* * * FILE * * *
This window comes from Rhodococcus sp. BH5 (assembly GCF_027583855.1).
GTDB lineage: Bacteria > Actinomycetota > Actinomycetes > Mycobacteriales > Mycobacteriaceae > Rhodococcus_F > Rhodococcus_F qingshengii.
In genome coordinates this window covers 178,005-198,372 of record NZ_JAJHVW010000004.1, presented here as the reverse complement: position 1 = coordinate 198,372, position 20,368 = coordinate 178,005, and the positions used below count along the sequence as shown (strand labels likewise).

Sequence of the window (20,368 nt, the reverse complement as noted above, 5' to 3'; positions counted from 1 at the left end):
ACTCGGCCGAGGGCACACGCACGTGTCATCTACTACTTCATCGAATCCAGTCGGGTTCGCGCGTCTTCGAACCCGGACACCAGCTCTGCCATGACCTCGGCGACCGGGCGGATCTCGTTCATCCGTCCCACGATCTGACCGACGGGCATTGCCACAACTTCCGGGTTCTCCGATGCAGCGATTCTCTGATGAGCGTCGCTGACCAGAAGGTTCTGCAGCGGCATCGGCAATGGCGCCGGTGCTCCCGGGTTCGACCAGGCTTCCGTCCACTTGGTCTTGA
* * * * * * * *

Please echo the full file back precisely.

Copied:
This window comes from Rhodococcus sp. BH5 (assembly GCF_027583855.1).
GTDB lineage: Bacteria > Actinomycetota > Actinomycetes > Mycobacteriales > Mycobacteriaceae > Rhodococcus_F > Rhodococcus_F qingshengii.
In genome coordinates this window covers 178,005-198,372 of record NZ_JAJHVW010000004.1, presented here as the reverse complement: position 1 = coordinate 198,372, position 20,368 = coordinate 178,005, and the positions used below count along the sequence as shown (strand labels likewise).

Sequence of the window (20,368 nt, the reverse complement as noted above, 5' to 3'; positions counted from 1 at the left end):
ACTCGGCCGAGGGCACACGCACGTGTCATCTACTACTTCATCGAATCCAGTCGGGTTCGCGCGTCTTCGAACCCGGACACCAGCTCTGCCATGACCTCGGCGACCGGGCGGATCTCGTTCATCCGTCCCACGATCTGACCGACGGGCATTGCCACAACTTCCGGGTTCTCCGATGCAGCGATTCTCTGATGAGCGTCGCTGACCAGAAGGTTCTGCAGCGGCATCGGCAATGGCGCCGGTGCTCCCGGGTTCGACCAGGCTTCCGTCCACTTGGTCTTGA